With the future constantly in mind, Movi already has a clear idea of which direction to take as governments gradually ease restrictions on businesses. The first thing it will do, Ravn said, is gather its team in person to share their experiences and new vision for the future of Movi.

“Though video meetings work and serve a purpose, there’s a serious risk of cabin fever — and we are all social creatures who work best together in person. Secondly, we can finally start visiting our customers and partners again to discuss how we can deliver even more value for them and their end-users.

“A key practice is to adapt all the time and optimize for both the current and future needs of our customers’ business goals. After this, we will use our new capabilities with Movi and mobile video to leverage consumer behaviour to help our customers achieve these goals.”

Ravn acknowledged that while COVID-19 has led to significant changes in consumer behaviour, it was crucial even in more peaceful times to remember that change is constant — “sometimes, in small increments and sometimes, in giant leaps”.

“For the most part the giant leaps are the game changers, and we see even more clearly now why Movi matters in the new mobile-first, transaction-based video world. New use cases for mobile video, like online shopping and learning, has highlighted the importance of enabling merchants and teachers to easily create, understand and optimize mobile video learning and commerce.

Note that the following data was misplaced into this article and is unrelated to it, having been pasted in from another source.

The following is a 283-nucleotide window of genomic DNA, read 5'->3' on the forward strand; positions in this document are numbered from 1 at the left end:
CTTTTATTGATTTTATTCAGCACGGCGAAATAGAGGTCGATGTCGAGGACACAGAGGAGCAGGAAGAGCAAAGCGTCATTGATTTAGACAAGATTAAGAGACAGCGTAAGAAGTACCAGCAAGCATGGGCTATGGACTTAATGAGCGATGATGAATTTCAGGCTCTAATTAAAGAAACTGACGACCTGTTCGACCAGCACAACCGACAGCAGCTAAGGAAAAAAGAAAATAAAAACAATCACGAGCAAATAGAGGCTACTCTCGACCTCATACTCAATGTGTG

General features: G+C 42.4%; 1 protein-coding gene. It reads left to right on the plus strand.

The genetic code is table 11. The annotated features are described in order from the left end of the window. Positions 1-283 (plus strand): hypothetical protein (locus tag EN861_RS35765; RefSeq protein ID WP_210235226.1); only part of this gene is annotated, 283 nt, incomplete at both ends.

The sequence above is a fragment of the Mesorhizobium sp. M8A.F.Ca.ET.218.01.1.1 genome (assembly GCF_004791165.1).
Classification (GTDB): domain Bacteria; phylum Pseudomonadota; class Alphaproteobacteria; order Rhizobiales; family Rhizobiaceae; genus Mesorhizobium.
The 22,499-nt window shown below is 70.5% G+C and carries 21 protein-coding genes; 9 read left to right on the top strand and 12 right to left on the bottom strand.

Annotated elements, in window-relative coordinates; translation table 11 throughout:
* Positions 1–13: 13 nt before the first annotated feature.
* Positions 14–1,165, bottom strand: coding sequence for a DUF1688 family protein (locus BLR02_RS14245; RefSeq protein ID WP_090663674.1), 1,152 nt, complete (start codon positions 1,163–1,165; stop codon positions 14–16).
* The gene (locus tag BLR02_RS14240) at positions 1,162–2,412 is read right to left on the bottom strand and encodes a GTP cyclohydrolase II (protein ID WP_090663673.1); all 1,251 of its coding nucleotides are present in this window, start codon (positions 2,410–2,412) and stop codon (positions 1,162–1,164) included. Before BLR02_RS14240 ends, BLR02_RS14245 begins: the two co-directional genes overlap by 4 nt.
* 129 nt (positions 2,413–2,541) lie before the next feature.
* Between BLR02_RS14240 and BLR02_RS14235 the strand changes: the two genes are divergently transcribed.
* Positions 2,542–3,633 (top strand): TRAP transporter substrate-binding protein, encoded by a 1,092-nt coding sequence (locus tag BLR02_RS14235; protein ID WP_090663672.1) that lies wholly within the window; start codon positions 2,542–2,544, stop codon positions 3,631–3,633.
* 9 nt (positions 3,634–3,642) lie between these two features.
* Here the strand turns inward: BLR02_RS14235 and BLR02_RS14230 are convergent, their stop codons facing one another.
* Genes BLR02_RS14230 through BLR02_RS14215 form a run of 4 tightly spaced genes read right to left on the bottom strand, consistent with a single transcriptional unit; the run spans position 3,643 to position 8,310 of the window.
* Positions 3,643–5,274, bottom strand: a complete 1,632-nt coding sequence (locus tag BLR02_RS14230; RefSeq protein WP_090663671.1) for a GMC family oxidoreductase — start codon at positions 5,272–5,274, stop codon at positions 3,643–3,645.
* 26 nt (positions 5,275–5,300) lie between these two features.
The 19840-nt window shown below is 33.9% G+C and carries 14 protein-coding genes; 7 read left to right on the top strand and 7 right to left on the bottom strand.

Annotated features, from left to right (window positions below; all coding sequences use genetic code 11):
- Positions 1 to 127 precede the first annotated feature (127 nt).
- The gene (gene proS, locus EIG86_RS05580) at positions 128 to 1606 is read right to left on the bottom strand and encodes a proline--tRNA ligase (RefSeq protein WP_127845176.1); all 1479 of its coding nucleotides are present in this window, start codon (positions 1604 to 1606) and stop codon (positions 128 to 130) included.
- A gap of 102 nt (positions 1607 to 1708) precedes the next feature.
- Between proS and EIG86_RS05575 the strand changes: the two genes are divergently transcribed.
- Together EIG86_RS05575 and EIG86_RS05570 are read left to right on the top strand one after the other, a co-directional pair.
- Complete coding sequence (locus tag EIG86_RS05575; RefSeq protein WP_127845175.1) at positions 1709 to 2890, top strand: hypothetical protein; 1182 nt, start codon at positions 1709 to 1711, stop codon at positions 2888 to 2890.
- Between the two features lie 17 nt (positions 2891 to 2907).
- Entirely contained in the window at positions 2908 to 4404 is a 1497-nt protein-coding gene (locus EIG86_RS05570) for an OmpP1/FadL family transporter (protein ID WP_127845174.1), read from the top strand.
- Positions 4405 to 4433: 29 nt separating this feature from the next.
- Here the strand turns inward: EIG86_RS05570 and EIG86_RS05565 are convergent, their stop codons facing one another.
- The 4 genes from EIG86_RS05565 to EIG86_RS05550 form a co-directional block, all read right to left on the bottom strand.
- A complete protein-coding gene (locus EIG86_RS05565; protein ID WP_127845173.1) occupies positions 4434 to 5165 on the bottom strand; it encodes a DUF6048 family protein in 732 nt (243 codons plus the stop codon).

“Creating online meeting places for sharing knowledge in the mobile video space is also high on our list of initiatives in which to further invest, and we’ve already started planning our next online video meeting on the topic of ‘Using Mobile Video for Education’.”

Helena Ma brings with her a wealth of experience and a truly cosmopolitan perspective, having lived and worked in Shanghai, China; Gothenburg, Sweden; and London, UK. Her stints in Europe and China has armed Helena with a potent blend of ancient Chinese wisdom and contemporary Western knowledge which she incorporates into business management and client project